By David Blyweiss, M.D., Advanced Natural Wellness
March 3, 2017
- A common but often missed cause of fatigue
- Is exhaustion making you older than your years?
- The best fatigue-fighter on earth
Does fatigue automatically come with age? Is it natural to find yourself spending more time drowsing around on the couch, watching TV and napping as you grow older?
These are questions that I hear from patients on a regular basis. Many of them are quite healthy and have no underlying conditions that contribute to feelings of exhaustion.
Yet here they are… slogging through their days at a snail’s pace… afraid that if they use any extra energy they’ll feel even more run down.
I always explain that the human body isn’t like a battery. It doesn’t run out of energy with regular use. And sitting around doing nothing isn’t going to help it “hold its charge”. In fact, sitting too much may be what’s causing your problem in the first place.
You see, when you remain inactive for too long your brain function slows down. It doesn’t get enough blood, oxygen and brain nutrients to keep you alert. And then a strange thing happens; the longer you sit, the more your brain (and body!) wants to stay put.
This means that the less active you are, the more fatigued you become. And that’s a big problem, since fatigue is a strong predictor of future health problems like heart disease, disability and early death.
But that’s not all.
Is Exhaustion Making You Older than Your Years?
In recent years, we’ve learned that people with fatigue often have shortened telomeres. These are the protective DNA caps on the end of your chromosomes that shorten each time your cells divide. The shorter they get, the more quickly you age.
Well, guess what?
The sedentary behavior that tends to accompany fatigue sets off a chain of events that makes your entire body age faster than it should.
It turns out that people who are the most sedentary have telomeres the same length as people who are 10 years older than they are. This means that, biologically, these inactive adults are a decade older than their more active counterparts.
So the best thing you can do to fight off fatigue, disease and aging is to get up and get moving!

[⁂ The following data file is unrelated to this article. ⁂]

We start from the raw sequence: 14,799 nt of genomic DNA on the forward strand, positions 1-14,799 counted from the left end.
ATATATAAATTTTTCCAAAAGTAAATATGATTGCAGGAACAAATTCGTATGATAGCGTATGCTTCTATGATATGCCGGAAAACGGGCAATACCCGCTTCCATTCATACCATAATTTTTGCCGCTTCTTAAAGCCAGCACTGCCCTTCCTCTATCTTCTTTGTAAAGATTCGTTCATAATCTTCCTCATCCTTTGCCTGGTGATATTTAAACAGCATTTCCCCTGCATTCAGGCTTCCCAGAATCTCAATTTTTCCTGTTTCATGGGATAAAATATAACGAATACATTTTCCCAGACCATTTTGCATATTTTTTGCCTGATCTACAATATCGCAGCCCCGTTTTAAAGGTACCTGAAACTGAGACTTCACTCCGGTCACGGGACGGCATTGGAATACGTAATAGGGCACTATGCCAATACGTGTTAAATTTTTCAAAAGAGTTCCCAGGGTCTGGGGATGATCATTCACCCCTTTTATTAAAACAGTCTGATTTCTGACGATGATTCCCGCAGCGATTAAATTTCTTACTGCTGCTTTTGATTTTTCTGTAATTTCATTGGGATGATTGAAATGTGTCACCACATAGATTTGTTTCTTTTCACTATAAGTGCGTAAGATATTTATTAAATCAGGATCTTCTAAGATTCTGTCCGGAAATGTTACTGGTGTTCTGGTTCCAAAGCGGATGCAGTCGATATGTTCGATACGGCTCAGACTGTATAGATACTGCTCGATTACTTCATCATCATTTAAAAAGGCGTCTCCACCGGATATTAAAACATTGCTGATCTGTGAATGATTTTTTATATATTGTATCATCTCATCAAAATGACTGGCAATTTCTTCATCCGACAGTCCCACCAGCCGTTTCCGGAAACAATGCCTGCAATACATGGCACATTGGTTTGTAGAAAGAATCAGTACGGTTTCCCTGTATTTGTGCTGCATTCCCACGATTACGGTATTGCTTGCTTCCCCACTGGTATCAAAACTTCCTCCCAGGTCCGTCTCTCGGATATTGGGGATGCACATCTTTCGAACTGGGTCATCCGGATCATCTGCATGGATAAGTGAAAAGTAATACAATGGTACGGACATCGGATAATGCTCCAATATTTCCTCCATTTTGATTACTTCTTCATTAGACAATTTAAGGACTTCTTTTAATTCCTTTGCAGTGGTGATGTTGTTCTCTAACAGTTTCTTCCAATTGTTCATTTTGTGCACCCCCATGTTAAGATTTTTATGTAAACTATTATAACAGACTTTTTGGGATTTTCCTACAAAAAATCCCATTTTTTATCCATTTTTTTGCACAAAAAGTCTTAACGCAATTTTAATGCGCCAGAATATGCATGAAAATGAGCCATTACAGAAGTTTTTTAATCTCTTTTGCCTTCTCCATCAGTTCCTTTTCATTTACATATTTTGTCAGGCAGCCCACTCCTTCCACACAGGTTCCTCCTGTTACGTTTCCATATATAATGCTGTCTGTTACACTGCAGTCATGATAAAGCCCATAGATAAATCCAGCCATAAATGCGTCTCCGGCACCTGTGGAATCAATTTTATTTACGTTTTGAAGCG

The Best Fatigue-Fighter on Earth
I understand that getting up and exercising is probably the last thing you want to do if you feel exhausted all of the time. You may even think it will make you feel more worn out than you already are.
However, it’s actually the best thing you can do to shake off that tiredness.
If you’re otherwise healthy but feeling fatigued, exercising daily can reduce your fatigue by up to about 65%. At the same time, you’ll start feeling a renewed burst of energy. It even helps ease depression and feelings of exhaustion in people with serious health conditions like cancer and multiple sclerosis.
In fact, almost every single study on exercise and fatigue shows the same thing: Inactive people who get regular exercise are able to improve fatigue symptoms.
But if you’re experiencing low energy, you don’t want to rush head-first into a strenuous exercise program. You’re much better off starting slowly and working your way up to more vigorous activities. Just make sure to get your doctor’s approval before getting started.
I recommend starting off with a leisurely half-hour walk each day. About every five minutes, take 30-seconds to kick your pace up to a brisk walk.
After about a week, start adding the brisk pace every three minutes.
As your endurance and stamina improve, replace the brisk walk with a slow jog. And later, when you become even more powerful and energetic, replace the slow jog with a sprint.
The idea is to increase intensity – and add it in more frequently – over a period of time.
Once you’re on the road to full health and vigor, you can even start adding in other exercises, like jumping jacks, jump-rope, sit-ups, squats and push-ups. Just remember to add those bursts of high intensity every couple of minutes.
Before long you’ll find that your energy levels are back up to par… and you’ll feel better, healthier and younger than you have in years.
Avlund K. Fatigue in older adults: an early indicator of the aging process? Aging Clin Exp Res. 2010 Apr;22(2):100-15.
Ekmann A, et al. The predictive value of fatigue for nonfatal ischemic heart disease and all-cause mortality. Psychosom Med. 2012 Jun;74(5):464-70.
Bendix L, et al. Association of leukocyte telomere length with fatigue in nondisabled older adults. J Aging Res. 2014;2014:403253.
Cherkas LF, et al. The association between physical activity in leisure time and leukocyte telomere length. Arch Intern Med. 2008 Jan 28;168(2):154-8.
Puetz TW, et al. A randomized controlled trial of the effect of aerobic exercise training on feelings of energy and fatigue in sedentary young adults with persistent fatigue. Psychother Psychosom. 2008;77(3):167-74.
Puetz TW, et al. Differential effects of exercise on cancer-related fatigue during and following treatment: a meta-analysis. Am J Prev Med. 2012 Aug;43(2):e1-24.
Pilutti LA, et al. Effects of exercise training on fatigue in multiple sclerosis: a meta-analysis. Psychosom Med. 2013 Jul-Aug;75(6):575-80.
Puetz TW, et al. Effects of chronic exercise on feelings of energy and fatigue: a quantitative synthesis. Psychol Bull. 2006 Nov;132(6):866-76.